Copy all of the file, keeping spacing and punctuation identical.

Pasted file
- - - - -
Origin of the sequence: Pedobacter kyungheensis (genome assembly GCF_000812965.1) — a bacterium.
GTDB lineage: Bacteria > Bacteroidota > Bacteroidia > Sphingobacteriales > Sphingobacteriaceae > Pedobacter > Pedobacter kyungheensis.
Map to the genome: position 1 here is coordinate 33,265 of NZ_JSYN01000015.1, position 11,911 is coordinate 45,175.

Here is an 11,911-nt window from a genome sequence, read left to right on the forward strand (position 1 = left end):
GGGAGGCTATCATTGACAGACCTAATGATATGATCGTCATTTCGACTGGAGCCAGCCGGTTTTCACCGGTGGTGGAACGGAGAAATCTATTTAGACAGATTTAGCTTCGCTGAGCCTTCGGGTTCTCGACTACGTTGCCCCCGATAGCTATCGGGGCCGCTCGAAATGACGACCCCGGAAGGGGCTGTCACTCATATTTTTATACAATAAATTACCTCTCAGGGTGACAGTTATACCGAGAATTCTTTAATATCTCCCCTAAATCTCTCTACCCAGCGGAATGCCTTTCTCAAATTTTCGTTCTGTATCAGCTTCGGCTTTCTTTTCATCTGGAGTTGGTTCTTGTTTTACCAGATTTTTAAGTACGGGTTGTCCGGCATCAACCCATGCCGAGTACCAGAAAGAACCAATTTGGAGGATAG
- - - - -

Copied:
Origin of the sequence: Pedobacter kyungheensis (genome assembly GCF_000812965.1) — a bacterium.
GTDB lineage: Bacteria > Bacteroidota > Bacteroidia > Sphingobacteriales > Sphingobacteriaceae > Pedobacter > Pedobacter kyungheensis.
Map to the genome: position 1 here is coordinate 33,265 of NZ_JSYN01000015.1, position 11,911 is coordinate 45,175.

Here is an 11,911-nt window from a genome sequence, read left to right on the forward strand (position 1 = left end):
GGGAGGCTATCATTGACAGACCTAATGATATGATCGTCATTTCGACTGGAGCCAGCCGGTTTTCACCGGTGGTGGAACGGAGAAATCTATTTAGACAGATTTAGCTTCGCTGAGCCTTCGGGTTCTCGACTACGTTGCCCCCGATAGCTATCGGGGCCGCTCGAAATGACGACCCCGGAAGGGGCTGTCACTCATATTTTTATACAATAAATTACCTCTCAGGGTGACAGTTATACCGAGAATTCTTTAATATCTCCCCTAAATCTCTCTACCCAGCGGAATGCCTTTCTCAAATTTTCGTTCTGTATCAGCTTCGGCTTTCTTTTCATCTGGAGTTGGTTCTTGTTTTACCAGATTTTTAAGTACGGGTTGTCCGGCATCAACCCATGCCGAGTACCAGAAAGAACCAATTTGGAGGATAG